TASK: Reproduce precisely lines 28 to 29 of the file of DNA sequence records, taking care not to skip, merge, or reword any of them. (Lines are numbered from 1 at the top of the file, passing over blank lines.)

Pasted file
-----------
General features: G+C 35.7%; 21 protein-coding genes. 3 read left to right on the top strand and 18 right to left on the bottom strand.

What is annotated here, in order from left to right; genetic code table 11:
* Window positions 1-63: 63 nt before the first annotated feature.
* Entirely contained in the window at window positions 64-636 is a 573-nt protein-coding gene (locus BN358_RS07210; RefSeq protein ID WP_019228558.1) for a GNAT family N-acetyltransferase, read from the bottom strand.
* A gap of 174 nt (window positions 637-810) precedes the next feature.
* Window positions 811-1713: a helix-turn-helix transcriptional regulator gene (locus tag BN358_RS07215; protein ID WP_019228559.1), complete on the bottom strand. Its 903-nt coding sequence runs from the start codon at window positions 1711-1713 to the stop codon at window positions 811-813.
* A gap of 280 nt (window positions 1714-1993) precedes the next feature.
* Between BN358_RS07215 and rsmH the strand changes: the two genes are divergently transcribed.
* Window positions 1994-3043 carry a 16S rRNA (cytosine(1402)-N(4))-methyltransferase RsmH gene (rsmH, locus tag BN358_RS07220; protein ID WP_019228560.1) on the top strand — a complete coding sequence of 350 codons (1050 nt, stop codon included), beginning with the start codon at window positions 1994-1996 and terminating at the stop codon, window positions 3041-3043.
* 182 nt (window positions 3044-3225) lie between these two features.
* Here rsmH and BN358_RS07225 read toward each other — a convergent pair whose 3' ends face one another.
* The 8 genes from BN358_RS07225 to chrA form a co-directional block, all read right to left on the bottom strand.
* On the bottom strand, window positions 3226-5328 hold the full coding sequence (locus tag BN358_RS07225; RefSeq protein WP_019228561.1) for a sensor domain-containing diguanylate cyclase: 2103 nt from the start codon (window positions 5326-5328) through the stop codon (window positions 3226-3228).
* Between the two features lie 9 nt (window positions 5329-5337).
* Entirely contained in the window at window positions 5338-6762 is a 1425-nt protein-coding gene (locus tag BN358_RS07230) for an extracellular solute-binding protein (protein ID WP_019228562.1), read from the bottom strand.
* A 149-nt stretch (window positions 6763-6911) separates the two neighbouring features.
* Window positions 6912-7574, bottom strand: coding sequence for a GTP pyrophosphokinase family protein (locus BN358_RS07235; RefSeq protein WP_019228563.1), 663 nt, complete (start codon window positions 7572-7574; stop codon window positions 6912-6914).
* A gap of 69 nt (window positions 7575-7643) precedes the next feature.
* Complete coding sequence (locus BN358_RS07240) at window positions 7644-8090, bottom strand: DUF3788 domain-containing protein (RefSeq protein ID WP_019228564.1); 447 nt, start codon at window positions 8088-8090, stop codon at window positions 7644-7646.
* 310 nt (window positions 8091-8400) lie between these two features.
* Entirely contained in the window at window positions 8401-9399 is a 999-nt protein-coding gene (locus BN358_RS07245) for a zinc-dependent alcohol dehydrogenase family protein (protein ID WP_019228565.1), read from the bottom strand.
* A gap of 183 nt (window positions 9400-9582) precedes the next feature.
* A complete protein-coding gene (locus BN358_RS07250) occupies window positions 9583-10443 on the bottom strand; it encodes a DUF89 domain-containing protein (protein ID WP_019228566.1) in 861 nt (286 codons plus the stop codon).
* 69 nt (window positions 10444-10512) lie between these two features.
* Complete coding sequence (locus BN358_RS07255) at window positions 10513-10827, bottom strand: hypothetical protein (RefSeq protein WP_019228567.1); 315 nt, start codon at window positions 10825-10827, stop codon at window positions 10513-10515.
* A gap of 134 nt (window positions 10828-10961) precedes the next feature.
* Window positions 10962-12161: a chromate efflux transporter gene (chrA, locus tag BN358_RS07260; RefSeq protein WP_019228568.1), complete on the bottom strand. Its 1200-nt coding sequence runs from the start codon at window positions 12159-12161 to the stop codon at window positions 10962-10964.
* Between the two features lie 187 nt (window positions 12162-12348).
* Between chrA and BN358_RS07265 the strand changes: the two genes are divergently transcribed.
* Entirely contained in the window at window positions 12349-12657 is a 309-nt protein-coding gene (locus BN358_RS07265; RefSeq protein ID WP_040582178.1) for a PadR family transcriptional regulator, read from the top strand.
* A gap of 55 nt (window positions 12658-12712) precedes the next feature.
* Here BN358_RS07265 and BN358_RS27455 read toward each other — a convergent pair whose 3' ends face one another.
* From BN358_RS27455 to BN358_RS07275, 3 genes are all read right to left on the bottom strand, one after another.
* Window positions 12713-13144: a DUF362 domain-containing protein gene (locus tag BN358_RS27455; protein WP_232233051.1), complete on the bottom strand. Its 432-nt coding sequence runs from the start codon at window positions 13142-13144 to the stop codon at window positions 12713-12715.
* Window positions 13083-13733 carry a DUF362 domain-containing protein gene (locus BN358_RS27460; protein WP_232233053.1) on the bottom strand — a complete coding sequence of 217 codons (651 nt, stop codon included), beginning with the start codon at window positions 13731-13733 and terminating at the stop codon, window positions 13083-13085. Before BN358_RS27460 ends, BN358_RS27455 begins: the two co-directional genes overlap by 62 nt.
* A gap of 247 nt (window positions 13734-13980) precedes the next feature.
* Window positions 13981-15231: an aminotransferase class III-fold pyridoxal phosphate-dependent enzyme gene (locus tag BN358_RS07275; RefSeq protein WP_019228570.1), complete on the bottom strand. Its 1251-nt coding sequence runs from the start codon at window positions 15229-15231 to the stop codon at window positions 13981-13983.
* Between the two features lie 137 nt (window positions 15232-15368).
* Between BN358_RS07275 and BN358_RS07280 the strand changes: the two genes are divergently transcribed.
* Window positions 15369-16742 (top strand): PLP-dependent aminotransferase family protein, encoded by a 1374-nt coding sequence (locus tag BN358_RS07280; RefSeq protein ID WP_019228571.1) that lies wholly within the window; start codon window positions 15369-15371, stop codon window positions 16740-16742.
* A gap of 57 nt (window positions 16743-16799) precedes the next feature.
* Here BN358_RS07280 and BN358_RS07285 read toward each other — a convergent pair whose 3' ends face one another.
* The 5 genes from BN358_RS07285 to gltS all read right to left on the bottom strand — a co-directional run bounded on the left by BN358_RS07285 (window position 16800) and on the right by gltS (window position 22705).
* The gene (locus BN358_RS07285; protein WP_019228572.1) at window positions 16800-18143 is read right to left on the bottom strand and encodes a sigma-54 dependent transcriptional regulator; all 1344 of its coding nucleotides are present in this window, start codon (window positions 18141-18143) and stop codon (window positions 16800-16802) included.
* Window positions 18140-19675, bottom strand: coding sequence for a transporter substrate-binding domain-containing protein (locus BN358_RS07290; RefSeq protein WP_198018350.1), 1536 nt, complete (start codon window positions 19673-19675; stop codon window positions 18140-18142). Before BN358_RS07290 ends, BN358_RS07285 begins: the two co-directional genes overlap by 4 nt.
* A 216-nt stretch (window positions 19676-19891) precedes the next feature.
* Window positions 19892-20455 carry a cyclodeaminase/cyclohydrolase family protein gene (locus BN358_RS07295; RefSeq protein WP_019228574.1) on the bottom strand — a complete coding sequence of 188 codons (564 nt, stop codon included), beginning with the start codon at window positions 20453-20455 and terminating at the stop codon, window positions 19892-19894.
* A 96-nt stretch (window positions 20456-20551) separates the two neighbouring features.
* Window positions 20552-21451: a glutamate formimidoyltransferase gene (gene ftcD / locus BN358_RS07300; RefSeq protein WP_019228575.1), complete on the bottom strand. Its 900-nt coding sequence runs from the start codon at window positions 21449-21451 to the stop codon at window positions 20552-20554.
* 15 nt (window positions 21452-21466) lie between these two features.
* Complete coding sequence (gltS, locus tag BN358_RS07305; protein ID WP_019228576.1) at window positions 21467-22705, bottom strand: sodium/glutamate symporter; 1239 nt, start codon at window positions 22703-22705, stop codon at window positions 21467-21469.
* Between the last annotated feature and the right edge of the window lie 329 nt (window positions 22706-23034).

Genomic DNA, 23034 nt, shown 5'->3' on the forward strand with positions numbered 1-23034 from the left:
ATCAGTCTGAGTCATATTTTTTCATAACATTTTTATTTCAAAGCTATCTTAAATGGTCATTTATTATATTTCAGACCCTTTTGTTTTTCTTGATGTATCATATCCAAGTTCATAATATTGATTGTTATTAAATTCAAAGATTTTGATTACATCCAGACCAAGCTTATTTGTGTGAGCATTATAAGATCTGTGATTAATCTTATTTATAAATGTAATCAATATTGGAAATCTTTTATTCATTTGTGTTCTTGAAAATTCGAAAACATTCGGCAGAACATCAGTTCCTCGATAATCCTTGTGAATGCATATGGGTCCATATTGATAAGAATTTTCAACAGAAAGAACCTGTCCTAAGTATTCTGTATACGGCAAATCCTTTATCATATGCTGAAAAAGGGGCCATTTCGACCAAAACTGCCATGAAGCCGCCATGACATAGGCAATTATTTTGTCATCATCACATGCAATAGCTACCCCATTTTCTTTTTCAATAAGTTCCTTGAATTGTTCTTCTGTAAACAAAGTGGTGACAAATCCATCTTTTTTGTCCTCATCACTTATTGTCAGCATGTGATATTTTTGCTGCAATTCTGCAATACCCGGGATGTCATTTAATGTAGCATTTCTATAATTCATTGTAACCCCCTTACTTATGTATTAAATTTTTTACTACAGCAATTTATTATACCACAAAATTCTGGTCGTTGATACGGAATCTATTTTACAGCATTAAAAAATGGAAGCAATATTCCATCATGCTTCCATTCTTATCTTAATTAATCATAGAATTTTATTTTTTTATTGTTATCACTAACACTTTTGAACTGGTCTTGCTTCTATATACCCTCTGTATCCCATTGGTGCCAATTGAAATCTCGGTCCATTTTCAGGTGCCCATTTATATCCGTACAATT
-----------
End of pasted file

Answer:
* Between the two features lie 187 nt (window positions 12162-12348).
* Between chrA and BN358_RS07265 the strand changes: the two genes are divergently transcribed.